There continues to be a huge investment of time and money to disrupt the legal industry. Increasing demands for access to justice, efficiency and transparency are supporting the emergence of new technology and pushing the industry to find innovative solutions. As a result, the legal profession has to adapt quickly to meet the expectations of clients. One of the latest technological advancements making headlines is the introduction of artificial intelligence (AI) to the realm of law.

In a recent report we developed, Artificial Intelligence in Law, we explore some of the emerging opportunities for law firms to consider the role that artificial intelligence might play in legal services. It seems that the greatest prospects lie in using such technological innovations for augmentation of a firm’s work rather than the automation of that work.

For example, New York-based law firm Baker and Hostetler is using ROSS, a “natural language legal assistant,” that is based on IBM’s Watson platform. ROSS responds to questions posed in natural language and will “read” the relevant law, gather data and return relevant “candidate answers” based on precedent — which the lawyers can then use to direct their own in-depth research and analysis.


This simple example alone demonstrates the powerful opportunities for the profession. But what are the consequences for lawyers? Do articling jobs and junior lawyer positions disappear? At a recent Queens University panel on AI and the future of the legal profession, Jordan Furlong, a partner at Edge International, mentioned that the advice he gives his students is to:

“…focus on being very entrepreneurial, as flexible as possible, seeking ‘agile’ work: contract-based, project-based. The skills that are going to be required of future lawyers will be quite different from the ones that served previous generations. A lot of things you have been able to do up to this point won’t be as important. What attributes are going to be important? Insight, ingenuity, counsel, judgment, leadership, creativity and risk assessment — being able to actually assess risks rather than default blocking or negating risks…”

One point brought up in the panel was the possibility of firms using AI to generate better outcome prediction. Large clients who deal with legal issues often know that outcomes are not guaranteed, but for smaller clients weighing the option to pursue legal action due to costs, a better prediction of their case outcome could prove invaluable in making that decision.

Others suggested that AI software could be used for proactive data collection, as no lawyer has time to read all the cases, laws and regulations that come out. Instead, Watson could comb data as cases come up and send relevant data directly to lawyers depending on the focus of their practice.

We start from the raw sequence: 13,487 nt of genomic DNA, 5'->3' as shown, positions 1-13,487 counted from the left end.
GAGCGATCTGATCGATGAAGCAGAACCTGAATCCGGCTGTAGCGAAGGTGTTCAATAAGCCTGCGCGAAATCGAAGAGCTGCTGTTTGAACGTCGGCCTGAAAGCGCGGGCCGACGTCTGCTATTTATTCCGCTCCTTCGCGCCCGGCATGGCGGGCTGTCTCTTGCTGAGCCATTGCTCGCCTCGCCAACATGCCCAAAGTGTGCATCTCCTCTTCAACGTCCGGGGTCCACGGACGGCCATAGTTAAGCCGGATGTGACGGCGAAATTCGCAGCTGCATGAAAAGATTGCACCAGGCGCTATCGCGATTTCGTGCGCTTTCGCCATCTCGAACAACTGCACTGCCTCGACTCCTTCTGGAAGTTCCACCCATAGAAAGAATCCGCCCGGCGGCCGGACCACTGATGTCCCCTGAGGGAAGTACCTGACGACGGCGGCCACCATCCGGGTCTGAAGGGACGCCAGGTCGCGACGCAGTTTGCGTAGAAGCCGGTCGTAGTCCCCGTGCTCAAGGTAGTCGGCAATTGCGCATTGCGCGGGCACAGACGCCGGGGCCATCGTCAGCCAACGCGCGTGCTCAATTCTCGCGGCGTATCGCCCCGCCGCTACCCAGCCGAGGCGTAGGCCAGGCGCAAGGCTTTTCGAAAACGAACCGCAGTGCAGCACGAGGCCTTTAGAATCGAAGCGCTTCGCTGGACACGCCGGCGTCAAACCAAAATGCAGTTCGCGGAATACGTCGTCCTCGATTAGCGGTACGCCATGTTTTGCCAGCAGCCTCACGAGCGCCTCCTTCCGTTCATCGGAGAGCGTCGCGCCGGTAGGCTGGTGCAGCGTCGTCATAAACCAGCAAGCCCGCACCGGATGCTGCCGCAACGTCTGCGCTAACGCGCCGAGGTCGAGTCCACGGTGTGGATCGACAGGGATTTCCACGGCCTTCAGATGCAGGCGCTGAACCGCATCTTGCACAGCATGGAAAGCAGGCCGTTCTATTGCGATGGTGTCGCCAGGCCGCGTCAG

One ongoing concern within the legal profession is access to justice and lowering the cost of legal fees. With this in mind, firms integrating AI into their practices might have an opportunity in this arena. In fact, many entrepreneurial firms have been quick to accept that AI can automate certain legal processes, as the growing number of online legal services providing direct online access to legal advice, contracts and dispute resolution attests.

AI also has its uses for civil litigation and criminal law. One of the major costs involved in legal representation is the billable hour, which includes the many hours spent on research. The American Bar Association’s 2014 Legal Report found that associates with less than 10 years’ experience spent 28% of their working hours on research; this drops to about 15% with a decade or more of legal experience, but still accounts for a significant portion of billable hours.

The practical application for AI is clearly in the initial research phase. The system can return relevant cases much faster than even a team of researchers could, and it frees up a legal professional’s time to apply their own higher-level thinking to the case.


A recent white paper from Blue Hill Research indicates that ROSS-assisted research has a significant impact on both research time and the bottom line. There is an estimated 25% conversion of unbillable to billable time when using ROSS rather than Boolean search — resulting in an $8,000–$13,000 annual revenue increase per attorney.

This is significant, because whether in serving clients or designing their workspaces, efficiency is top of mind for many law firms. It’s clear that artificial intelligence presents yet another a compelling opportunity for firms to drive efficiencies and provide even greater value to clients.

To learn more, download the full Artificial Intelligence in Law report.

As Executive Vice President for Colliers International in Vancouver, Colin works with some of the area’s largest companies to find real estate solutions for their business challenges. He recently took a year to travel to 16 cities around the world to research the future of the business of law and office space, speaking regularly at conferences about his finding and workspace predictions.